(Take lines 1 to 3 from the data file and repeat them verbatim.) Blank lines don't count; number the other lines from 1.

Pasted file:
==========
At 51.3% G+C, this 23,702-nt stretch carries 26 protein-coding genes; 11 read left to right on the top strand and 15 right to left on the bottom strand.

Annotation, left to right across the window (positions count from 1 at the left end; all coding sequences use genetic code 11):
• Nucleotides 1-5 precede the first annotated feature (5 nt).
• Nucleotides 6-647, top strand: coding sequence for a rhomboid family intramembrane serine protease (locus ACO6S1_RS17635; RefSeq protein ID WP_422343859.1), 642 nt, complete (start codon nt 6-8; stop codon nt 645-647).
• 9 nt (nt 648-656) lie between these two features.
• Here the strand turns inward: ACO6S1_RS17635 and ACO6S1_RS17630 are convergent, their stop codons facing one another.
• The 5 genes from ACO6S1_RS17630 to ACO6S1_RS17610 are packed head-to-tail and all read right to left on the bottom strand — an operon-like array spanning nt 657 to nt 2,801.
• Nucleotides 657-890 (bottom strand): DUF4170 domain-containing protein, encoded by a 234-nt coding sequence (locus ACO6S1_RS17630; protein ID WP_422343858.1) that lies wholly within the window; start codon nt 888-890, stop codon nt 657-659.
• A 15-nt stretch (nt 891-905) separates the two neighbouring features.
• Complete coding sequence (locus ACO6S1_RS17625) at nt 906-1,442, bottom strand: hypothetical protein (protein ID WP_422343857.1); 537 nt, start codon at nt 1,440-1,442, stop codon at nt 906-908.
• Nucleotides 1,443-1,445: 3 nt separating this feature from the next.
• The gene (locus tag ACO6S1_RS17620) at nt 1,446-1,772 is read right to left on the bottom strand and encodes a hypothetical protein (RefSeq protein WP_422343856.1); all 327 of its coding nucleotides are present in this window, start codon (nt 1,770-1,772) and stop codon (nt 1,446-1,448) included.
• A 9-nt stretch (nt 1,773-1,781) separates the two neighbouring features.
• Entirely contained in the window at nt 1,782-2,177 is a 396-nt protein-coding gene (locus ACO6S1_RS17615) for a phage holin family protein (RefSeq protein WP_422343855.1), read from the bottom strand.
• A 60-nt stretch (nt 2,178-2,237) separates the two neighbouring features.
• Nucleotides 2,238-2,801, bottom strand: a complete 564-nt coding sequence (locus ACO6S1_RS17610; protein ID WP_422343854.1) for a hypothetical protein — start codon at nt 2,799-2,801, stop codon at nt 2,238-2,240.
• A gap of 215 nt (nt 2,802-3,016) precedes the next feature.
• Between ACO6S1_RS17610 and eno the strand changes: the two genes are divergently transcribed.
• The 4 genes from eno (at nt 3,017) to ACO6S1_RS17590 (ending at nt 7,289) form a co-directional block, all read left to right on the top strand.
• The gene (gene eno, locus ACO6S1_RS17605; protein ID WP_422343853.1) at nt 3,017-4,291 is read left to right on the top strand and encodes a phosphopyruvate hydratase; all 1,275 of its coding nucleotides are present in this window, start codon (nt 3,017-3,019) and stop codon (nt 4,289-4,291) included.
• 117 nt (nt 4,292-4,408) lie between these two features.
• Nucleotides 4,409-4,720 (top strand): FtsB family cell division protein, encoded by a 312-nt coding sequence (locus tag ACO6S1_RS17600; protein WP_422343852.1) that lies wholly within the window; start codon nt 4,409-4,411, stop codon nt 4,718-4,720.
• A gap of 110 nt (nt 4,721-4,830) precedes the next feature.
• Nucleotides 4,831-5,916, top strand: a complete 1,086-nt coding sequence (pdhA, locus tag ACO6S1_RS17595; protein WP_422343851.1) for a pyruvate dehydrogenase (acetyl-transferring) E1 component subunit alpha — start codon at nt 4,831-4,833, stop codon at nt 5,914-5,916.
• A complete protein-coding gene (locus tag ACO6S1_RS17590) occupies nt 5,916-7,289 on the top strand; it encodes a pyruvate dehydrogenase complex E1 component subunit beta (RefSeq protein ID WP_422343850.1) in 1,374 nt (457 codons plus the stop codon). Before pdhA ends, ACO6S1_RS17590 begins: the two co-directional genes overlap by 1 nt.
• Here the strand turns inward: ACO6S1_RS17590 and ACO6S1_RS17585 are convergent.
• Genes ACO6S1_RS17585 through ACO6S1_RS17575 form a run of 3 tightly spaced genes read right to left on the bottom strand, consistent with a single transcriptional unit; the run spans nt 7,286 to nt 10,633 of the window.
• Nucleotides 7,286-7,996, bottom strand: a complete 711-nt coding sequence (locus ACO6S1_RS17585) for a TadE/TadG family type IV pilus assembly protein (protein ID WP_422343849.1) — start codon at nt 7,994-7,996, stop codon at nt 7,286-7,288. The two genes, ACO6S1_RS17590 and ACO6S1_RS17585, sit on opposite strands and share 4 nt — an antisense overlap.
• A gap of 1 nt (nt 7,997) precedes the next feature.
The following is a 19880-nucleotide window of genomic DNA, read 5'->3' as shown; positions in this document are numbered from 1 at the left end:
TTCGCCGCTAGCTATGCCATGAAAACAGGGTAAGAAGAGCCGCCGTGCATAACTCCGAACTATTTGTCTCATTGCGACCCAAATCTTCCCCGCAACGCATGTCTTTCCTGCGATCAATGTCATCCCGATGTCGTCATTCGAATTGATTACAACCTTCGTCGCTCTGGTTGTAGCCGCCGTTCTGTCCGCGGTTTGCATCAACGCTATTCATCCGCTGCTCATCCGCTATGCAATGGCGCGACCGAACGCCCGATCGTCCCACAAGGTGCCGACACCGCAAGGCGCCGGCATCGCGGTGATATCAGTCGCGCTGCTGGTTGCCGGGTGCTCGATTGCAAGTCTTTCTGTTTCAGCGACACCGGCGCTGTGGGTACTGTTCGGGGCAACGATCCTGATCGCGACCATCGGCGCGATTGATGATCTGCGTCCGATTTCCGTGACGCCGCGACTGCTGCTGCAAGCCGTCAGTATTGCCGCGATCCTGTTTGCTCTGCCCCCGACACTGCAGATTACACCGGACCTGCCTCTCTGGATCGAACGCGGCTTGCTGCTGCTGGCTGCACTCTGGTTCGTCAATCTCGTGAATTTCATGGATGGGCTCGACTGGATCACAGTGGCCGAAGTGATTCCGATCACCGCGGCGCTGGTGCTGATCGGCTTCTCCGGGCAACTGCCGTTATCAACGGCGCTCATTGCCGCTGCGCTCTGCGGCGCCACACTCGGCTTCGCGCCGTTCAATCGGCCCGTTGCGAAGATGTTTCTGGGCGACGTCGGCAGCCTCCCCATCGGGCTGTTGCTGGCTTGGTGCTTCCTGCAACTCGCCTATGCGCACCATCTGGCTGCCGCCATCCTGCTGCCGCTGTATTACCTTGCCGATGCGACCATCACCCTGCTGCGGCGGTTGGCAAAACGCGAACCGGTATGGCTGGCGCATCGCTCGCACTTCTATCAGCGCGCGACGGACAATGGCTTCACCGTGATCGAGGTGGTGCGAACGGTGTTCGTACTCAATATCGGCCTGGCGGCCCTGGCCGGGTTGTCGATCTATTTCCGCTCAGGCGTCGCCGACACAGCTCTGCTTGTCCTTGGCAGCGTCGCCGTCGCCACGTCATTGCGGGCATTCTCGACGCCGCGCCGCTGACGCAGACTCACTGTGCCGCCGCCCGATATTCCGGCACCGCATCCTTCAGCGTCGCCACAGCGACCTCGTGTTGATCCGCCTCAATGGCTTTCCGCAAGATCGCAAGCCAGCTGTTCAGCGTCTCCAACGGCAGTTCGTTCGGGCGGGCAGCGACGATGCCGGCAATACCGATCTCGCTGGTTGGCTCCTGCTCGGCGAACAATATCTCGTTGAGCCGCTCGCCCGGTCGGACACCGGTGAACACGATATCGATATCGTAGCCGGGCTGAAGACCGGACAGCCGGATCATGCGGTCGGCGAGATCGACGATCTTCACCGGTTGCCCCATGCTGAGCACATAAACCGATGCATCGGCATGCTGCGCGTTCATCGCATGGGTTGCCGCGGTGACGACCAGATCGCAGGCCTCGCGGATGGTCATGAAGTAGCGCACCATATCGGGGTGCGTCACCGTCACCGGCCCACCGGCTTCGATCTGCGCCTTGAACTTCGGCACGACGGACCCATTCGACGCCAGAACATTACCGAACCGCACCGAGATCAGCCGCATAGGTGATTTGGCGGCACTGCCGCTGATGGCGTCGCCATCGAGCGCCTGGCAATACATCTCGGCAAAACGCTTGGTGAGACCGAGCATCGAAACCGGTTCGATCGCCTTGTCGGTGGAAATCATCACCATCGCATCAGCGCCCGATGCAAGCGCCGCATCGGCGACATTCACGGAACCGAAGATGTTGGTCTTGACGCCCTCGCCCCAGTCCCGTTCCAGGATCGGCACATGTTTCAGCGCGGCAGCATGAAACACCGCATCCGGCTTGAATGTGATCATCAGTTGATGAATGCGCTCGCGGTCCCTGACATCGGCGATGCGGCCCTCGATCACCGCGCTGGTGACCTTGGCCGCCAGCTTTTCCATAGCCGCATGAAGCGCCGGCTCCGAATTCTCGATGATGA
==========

At 51.3% G+C, this 23,702-nt stretch carries 26 protein-coding genes; 11 read left to right on the top strand and 15 right to left on the bottom strand.

Annotation, left to right across the window (positions count from 1 at the left end; all coding sequences use genetic code 11):
• Nucleotides 1-5 precede the first annotated feature (5 nt).